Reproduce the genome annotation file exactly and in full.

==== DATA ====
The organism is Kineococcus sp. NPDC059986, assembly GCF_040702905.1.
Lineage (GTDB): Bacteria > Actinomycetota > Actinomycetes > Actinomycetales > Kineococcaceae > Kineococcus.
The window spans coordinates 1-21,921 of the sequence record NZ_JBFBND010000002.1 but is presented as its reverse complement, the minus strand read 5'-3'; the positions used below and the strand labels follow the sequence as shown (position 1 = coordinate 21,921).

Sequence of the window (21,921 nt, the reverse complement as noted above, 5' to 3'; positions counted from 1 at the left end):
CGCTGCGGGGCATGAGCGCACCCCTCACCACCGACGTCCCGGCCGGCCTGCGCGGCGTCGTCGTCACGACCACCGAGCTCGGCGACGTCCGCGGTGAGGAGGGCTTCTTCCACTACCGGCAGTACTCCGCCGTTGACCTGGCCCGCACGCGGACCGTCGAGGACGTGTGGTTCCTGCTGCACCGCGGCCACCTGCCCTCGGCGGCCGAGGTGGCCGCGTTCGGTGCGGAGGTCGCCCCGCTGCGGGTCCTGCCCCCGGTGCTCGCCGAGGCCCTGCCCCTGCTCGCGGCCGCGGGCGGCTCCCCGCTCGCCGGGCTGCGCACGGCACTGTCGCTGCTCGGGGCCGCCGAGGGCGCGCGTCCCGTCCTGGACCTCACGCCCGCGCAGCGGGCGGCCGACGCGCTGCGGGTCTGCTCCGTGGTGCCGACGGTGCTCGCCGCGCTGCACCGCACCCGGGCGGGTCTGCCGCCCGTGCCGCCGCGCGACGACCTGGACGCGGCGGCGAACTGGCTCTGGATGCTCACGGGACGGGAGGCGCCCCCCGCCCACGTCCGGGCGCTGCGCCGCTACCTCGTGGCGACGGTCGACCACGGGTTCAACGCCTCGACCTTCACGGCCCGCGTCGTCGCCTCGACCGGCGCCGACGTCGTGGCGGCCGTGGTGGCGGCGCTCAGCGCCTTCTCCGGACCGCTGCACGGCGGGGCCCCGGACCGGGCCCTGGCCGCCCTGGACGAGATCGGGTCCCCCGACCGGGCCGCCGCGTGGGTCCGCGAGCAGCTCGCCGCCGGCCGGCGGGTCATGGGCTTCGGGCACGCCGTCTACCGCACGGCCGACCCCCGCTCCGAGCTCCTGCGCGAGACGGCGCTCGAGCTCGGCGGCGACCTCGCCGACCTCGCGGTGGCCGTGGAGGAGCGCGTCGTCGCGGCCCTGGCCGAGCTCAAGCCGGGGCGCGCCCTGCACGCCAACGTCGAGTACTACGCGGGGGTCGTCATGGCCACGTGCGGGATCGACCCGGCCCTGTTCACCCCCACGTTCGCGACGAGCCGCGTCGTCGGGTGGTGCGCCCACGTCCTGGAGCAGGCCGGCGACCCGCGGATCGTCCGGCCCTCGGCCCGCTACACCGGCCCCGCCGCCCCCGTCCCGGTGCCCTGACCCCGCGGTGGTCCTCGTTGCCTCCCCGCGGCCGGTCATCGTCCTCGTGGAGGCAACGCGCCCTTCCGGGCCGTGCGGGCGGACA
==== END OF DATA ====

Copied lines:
The organism is Kineococcus sp. NPDC059986, assembly GCF_040702905.1.
Lineage (GTDB): Bacteria > Actinomycetota > Actinomycetes > Actinomycetales > Kineococcaceae > Kineococcus.
The window spans coordinates 1-21,921 of the sequence record NZ_JBFBND010000002.1 but is presented as its reverse complement, the minus strand read 5'-3'; the positions used below and the strand labels follow the sequence as shown (position 1 = coordinate 21,921).

Sequence of the window (21,921 nt, the reverse complement as noted above, 5' to 3'; positions counted from 1 at the left end):
CGCTGCGGGGCATGAGCGCACCCCTCACCACCGACGTCCCGGCCGGCCTGCGCGGCGTCGTCGTCACGACCACCGAGCTCGGCGACGTCCGCGGTGAGGAGGGCTTCTTCCACTACCGGCAGTACTCCGCCGTTGACCTGGCCCGCACGCGGACCGTCGAGGACGTGTGGTTCCTGCTGCACCGCGGCCACCTGCCCTCGGCGGCCGAGGTGGCCGCGTTCGGTGCGGAGGTCGCCCCGCTGCGGGTCCTGCCCCCGGTGCTCGCCGAGGCCCTGCCCCTGCTCGCGGCCGCGGGCGGCTCCCCGCTCGCCGGGCTGCGCACGGCACTGTCGCTGCTCGGGGCCGCCGAGGGCGCGCGTCCCGTCCTGGACCTCACGCCCGCGCAGCGGGCGGCCGACGCGCTGCGGGTCTGCTCCGTGGTGCCGACGGTGCTCGCCGCGCTGCACCGCACCCGGGCGGGTCTGCCGCCCGTGCCGCCGCGCGACGACCTGGACGCGGCGGCGAACTGGCTCTGGATGCTCACGGGACGGGAGGCGCCCCCCGCCCACGTCCGGGCGCTGCGCCGCTACCTCGTGGCGACGGTCGACCACGGGTTCAACGCCTCGACCTTCACGGCCCGCGTCGTCGCCTCGACCGGCGCCGACGTCGTGGCGGCCGTGGTGGCGGCGCTCAGCGCCTTCTCCGGACCGCTGCACGGCGGGGCCCCGGACCGGGCCCTGGCCGCCCTGGACGAGATCGGGTCCCCCGACCGGGCCGCCGCGTGGGTCCGCGAGCAGCTCGCCGCCGGCCGGCGGGTCATGGGCTTCGGGCACGCCGTCTACCGCACGGCCGACCCCCGCTCCGAGCTCCTGCGCGAGACGGCGCTCGAGCTCGGCGGCGACCTCGCCGACCTCGCGGTGGCCGTGGAGGAGCGCGTCGTCGCGGCCCTGGCCGAGCTCAAGCCGGGGCGCGCCCTGCACGCCAACGTCGAGTACTACGCGGGGGTCGTCATGGCCACGTGCGGGATCGACCCGGCCCTGTTCACCCCCACGTTCGCGACGAGCCGCGTCGTCGGGTGGTGCGCCCACGTCCTGGAGCAGGCCGGCGACCCGCGGATCGTCCGGCCCTCGGCCCGCTACACCGGCCCCGCCGCCCCCGTCCCGGTGCCCTGACCCCGCGGTGGTCCTCGTTGCCTCCCCGCGGCCGGTCATCGTCCTCGTGGAGGCAACGCGCCCTTCCGGGCCGTGCGGGCGGACA